Archive: July, 2012
Inspired, perhaps, by the title if not the lyrics of "We Take Care of Our Own," a recent tune by his musical muse Bruce Springsteen, Chris Christie is applauding news that one of his failed Supreme Court picks will get a plum post elsewhere.
That's the Port Authority of New York and New Jersey, not the Delaware River Port Authority, which Christie has historically enjoyed berating but more recently (and with his signature modesty) claims to have reformed.
Pennsylvania's attempt to scrap centuries of American tradition in order to enable politicians to choose voters, rather than vice-versa, is now in court.
But even if judges uphold the new voter ID law, this big government solution in search of a problem -- voter impersonations occur less often than volcanic eruptions in Pennsylvania -- already has been exposed as a nakedly partisan power grab.
"I want to meet 10,000 strangers," says project organizer Matthew Ross Smith, a Fairmount resident whose goal is to collect short remembrances and bits of wisdom from one million contributors nationwide. He's so far raised $5,000 to help fund the cross-country trip.
An educator, musician and writer, Ross Smith, 30, founded SBYF in 2009 to honor his beloved grandfather, William B. McNamee, a Drexel Hill orthopedic surgeon who died of Alzheimer's disease. McNamee told his grandson that the disease would ultimately make them "strangers" to each other.
Sally Kristen Ride, the first American woman in space, was gay.
Ride, who made history in 1983 as a crew member of the Space Shuttle Challenger, died Monday following a long battle with cancer. The astronaut, educator and author was 61.
According to an official biography/obituary on the website of her company, Sally Ride Science, survivors include Tam O'Shaughnessy, Ride's partner of nearly three decades.
Chris Christie, whom few would call a coddler of criminals, has authorized expansion of drug courts and mandatory addiction treatment in New Jersey.
The goal is to funnel low-level offenders who are also addicts into rehab, rather than jail. Treatment is cheaper than incarceration; it also can work, particularly for those who are highly motivated.
"What we're dealing with...is an illness that needs to be treated as such," Christie told an audience during the bill-signing ceremony at the Rescue Mission of Trenton, where many clients -- like many state and county inmates -- are addicts, alcoholics or both.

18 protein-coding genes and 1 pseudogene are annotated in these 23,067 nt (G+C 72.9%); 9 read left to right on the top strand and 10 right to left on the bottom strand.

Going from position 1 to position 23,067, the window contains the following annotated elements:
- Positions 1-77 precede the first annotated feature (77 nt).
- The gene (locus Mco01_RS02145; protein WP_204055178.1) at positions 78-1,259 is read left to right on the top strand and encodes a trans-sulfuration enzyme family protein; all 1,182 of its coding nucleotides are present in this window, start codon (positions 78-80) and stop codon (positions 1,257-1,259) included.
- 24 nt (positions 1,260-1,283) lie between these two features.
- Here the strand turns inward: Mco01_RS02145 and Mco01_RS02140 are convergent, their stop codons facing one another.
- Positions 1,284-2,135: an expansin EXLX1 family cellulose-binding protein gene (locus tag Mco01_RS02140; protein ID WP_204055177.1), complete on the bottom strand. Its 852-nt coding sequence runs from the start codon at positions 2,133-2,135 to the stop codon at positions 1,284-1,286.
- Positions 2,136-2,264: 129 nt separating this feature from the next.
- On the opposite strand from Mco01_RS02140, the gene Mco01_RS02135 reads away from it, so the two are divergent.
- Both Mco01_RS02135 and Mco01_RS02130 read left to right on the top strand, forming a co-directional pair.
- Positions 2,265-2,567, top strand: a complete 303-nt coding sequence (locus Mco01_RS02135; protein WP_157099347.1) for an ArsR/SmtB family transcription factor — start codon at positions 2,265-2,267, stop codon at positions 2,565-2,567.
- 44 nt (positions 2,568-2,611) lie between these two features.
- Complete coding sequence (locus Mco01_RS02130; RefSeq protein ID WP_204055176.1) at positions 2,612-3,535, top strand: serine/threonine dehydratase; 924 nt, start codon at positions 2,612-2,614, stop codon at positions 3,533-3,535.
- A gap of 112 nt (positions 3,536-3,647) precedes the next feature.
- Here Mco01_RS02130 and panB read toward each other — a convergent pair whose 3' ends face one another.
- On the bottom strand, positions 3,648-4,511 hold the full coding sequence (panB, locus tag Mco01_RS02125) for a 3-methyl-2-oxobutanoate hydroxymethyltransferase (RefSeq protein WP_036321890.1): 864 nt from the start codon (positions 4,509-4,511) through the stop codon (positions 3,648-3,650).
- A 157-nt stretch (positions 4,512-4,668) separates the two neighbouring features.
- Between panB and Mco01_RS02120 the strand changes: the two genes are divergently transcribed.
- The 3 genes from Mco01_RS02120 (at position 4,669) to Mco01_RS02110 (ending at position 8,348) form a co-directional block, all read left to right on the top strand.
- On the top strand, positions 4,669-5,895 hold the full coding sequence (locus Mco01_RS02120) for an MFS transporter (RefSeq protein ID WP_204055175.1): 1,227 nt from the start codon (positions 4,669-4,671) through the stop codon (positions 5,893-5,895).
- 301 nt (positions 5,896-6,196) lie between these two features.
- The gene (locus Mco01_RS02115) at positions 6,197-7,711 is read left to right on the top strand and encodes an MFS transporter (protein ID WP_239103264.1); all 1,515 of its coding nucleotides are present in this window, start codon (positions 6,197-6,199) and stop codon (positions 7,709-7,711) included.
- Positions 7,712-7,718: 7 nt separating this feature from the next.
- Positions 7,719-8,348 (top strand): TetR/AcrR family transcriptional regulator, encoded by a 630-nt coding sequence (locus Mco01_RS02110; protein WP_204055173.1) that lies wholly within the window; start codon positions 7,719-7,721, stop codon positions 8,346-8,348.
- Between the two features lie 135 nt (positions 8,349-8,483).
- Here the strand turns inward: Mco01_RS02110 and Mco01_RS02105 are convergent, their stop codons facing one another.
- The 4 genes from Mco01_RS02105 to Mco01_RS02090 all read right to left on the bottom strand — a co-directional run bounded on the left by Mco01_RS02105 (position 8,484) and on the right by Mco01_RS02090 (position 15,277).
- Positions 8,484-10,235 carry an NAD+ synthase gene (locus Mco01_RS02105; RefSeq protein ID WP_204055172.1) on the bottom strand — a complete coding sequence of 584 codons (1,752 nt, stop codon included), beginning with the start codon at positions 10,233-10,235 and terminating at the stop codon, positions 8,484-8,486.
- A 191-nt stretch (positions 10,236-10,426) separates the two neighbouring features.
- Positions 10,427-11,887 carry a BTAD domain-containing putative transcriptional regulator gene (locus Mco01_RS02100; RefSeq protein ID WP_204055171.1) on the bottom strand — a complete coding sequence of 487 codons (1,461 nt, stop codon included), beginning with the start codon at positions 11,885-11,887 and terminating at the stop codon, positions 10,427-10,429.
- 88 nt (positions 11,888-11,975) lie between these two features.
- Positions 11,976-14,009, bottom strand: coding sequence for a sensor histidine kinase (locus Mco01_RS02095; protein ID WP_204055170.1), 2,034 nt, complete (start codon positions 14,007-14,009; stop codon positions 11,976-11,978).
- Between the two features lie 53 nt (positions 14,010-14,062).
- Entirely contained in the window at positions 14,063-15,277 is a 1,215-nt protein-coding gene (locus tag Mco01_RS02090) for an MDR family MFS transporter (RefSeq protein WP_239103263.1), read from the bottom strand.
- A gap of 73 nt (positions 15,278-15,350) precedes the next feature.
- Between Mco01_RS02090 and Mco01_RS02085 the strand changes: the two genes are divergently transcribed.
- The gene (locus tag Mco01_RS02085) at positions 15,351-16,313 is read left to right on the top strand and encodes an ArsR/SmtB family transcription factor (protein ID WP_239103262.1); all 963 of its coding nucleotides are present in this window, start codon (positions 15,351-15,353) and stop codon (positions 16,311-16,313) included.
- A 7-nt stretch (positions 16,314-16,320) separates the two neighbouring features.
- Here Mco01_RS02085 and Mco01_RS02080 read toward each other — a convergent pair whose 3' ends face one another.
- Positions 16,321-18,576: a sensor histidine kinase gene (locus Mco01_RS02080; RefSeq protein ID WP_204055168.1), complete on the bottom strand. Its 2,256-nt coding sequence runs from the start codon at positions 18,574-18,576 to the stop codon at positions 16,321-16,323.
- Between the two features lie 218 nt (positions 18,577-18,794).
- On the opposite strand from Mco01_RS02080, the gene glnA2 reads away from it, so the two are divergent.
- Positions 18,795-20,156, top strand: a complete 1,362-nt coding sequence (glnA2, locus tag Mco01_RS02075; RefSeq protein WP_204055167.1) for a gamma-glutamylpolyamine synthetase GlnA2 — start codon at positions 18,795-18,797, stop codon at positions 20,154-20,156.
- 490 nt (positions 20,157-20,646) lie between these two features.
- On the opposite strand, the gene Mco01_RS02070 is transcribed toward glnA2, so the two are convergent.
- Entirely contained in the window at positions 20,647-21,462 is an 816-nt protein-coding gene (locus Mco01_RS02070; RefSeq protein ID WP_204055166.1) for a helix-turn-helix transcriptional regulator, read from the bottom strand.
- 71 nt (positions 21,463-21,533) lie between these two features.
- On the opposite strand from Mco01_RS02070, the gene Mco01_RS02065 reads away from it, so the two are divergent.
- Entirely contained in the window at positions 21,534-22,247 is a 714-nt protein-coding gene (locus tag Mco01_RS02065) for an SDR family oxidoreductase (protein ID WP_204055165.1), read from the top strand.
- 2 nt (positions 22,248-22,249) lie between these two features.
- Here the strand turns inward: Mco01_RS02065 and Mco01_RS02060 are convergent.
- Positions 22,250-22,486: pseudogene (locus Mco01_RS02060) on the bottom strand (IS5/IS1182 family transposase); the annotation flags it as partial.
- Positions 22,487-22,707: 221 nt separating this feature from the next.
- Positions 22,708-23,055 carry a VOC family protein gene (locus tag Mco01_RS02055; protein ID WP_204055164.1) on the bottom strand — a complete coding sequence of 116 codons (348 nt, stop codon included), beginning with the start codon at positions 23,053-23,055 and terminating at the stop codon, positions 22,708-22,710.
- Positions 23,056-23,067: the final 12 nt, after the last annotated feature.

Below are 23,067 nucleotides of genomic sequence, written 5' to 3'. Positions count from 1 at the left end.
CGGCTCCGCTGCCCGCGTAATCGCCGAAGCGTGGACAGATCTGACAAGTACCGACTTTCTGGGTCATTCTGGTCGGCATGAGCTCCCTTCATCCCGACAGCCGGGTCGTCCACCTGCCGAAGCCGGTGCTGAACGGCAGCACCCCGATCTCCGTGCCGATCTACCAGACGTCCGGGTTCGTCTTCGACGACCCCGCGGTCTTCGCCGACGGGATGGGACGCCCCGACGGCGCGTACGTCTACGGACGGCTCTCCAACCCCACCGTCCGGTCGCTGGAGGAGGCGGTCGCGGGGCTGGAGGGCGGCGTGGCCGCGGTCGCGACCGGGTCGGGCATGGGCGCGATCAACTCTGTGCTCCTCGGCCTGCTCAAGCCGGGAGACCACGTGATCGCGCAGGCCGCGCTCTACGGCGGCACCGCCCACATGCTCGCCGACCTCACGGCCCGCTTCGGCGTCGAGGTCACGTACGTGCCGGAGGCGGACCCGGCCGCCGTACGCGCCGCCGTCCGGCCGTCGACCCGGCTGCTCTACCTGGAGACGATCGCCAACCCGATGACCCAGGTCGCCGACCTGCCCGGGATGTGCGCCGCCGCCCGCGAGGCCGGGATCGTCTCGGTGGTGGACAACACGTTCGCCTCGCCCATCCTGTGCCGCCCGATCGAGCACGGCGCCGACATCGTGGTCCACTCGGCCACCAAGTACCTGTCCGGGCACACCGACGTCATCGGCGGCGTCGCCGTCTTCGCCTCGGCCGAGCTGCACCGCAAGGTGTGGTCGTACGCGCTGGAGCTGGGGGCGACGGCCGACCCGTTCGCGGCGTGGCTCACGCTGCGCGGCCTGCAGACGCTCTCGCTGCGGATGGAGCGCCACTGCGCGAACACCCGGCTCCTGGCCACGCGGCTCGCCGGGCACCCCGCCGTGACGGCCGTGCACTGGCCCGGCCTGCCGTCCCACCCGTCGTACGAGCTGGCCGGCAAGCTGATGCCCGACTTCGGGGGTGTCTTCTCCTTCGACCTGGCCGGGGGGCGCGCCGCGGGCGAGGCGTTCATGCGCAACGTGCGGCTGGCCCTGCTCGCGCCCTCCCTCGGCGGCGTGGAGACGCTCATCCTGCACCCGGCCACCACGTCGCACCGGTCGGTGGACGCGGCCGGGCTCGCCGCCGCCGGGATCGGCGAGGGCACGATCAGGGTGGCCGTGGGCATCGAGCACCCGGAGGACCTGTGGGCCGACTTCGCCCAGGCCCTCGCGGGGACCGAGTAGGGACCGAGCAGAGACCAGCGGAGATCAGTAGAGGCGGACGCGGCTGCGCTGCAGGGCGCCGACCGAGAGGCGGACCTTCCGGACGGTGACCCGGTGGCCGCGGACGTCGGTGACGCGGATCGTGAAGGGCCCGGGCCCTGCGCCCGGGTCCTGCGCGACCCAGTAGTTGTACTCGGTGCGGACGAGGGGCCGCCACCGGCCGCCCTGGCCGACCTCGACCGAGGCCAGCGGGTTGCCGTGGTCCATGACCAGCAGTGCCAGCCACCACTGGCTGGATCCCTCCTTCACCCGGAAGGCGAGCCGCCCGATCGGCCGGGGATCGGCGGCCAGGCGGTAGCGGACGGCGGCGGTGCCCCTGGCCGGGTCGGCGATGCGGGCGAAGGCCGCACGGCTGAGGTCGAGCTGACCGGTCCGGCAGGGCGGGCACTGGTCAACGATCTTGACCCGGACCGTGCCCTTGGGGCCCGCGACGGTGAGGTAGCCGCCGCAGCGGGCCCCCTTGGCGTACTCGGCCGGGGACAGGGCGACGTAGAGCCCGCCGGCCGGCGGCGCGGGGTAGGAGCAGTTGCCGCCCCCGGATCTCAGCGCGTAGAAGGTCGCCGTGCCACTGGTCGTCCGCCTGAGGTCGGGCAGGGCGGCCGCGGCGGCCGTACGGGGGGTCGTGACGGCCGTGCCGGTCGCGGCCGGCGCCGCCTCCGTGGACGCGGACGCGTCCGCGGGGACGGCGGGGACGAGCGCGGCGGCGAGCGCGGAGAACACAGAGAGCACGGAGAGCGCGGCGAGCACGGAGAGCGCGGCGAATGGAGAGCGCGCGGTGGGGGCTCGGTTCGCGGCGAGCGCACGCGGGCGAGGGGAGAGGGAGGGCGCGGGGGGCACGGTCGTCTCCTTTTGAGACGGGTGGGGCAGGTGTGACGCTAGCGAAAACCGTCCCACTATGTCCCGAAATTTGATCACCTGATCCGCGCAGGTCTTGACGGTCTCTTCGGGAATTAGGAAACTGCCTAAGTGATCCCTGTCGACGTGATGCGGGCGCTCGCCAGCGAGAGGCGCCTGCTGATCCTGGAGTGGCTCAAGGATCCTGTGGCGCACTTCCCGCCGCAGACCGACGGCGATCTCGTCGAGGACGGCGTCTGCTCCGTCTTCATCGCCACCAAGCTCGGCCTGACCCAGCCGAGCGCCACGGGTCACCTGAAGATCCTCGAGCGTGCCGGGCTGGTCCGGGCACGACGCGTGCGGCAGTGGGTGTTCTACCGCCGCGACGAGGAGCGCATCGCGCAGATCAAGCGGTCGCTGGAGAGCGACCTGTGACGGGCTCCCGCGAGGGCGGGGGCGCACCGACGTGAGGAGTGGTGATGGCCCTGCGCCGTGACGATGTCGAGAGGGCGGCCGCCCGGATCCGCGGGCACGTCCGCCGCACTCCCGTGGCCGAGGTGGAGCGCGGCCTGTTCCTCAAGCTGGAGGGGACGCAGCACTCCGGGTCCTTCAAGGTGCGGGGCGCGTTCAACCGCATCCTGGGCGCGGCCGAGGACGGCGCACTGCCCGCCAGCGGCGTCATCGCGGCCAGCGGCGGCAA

Cynicism about politics is cheap and wearisome, but revelations about purported "public servants" profiting at taxpayer expense can be downright exhausting.
Consider the report this week by New Jersey Comptroller A. Matthew Boxer, who found that private attorneys and other professionals whom a 2007 law deems ineligible for public pension benefits are still sucking them up.
"Despite the clear mandate of (the law) and the accompanying guidance provided to local (governments), an overwhelming majority of (those) surveyed...failed to comply," Boxer said in a statement. The non-compliance in just the 58 municipalities surveyed could be costing those of us who pay taxes in New Jersey $2.2 million a year.
My friends and I agree: Lines from "All About Eve" have a home in almost any conversation.
You'd be amazed at how useful ripostes such as "don't play governess, Karen" or "life in the brewery apparently wasn't as dull as you pictured it" can be.
But while the script's literate wit and pithy dishiness are timeless, we mortals, alas, are not.
Following Chris Christie's rather bellicose pursuit of a reportedly belligerent critic while toting an ice cream -- talk about problematic political "optics" -- the governor's super-savvy media team cooled things off with a bit of good humor.
A post on the governor's website Wednesday, headlined "Christie by the numbers," spun some fun with a pithy blend of bona fide and fanciful statistics.
And given what officials describe as the boardwalk critic's boorish and profane insult about Christie's weight, the list's alleged "David Letterman fat jokes" factoid (327,832) was a tasty example of the governor's ability to poke fun at himself.